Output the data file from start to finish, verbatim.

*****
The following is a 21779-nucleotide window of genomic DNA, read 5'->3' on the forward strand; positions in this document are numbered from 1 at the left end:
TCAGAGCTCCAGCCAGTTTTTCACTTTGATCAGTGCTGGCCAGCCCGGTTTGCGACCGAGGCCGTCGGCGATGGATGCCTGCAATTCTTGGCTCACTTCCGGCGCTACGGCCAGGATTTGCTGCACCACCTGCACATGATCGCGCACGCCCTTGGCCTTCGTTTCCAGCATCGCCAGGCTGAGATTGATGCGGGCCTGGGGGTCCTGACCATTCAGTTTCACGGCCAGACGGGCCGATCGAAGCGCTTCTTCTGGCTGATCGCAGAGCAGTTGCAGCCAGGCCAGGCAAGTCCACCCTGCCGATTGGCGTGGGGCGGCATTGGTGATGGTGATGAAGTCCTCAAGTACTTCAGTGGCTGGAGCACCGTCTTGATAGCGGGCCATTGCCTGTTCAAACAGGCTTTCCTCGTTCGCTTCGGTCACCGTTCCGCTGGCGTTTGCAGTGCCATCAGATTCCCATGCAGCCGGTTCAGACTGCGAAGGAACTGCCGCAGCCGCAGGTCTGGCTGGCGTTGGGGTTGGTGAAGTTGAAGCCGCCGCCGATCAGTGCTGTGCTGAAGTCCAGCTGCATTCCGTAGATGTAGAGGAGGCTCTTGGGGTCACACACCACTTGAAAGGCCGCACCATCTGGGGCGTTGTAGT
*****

The following is a 21779-nucleotide window of genomic DNA, read 5'->3' on the forward strand; positions in this document are numbered from 1 at the left end:
TCAGAGCTCCAGCCAGTTTTTCACTTTGATCAGTGCTGGCCAGCCCGGTTTGCGACCGAGGCCGTCGGCGATGGATGCCTGCAATTCTTGGCTCACTTCCGGCGCTACGGCCAGGATTTGCTGCACCACCTGCACATGATCGCGCACGCCCTTGGCCTTCGTTTCCAGCATCGCCAGGCTGAGATTGATGCGGGCCTGGGGGTCCTGACCATTCAGTTTCACGGCCAGACGGGCCGATCGAAGCGCTTCTTCTGGCTGATCGCAGAGCAGTTGCAGCCAGGCCAGGCAAGTCCACCCTGCCGATTGGCGTGGGGCGGCATTGGTGATGGTGATGAAGTCCTCAAGTACTTCAGTGGCTGGAGCACCGTCTTGATAGCGGGCCATTGCCTGTTCAAACAGGCTTTCCTCGTTCGCTTCGGTCACCGTTCCGCTGGCGTTTGCAGTGCCATCAGATTCCCATGCAGCCGGTTCAGACTGCGAAGGAACTGCCGCAGCCGCAGGTCTGGCTGGCGTTGGGGTTGGTGAAGTTGAAGCCGCCGCCGATCAGTGCTGTGCTGAAGTCCAGCTGCATTCCGTAGATGTAGAGGAGGCTCTTGGGGTCACACACCACTTGAAAGGCCGCACCATCTGGGGCGTTGTAGT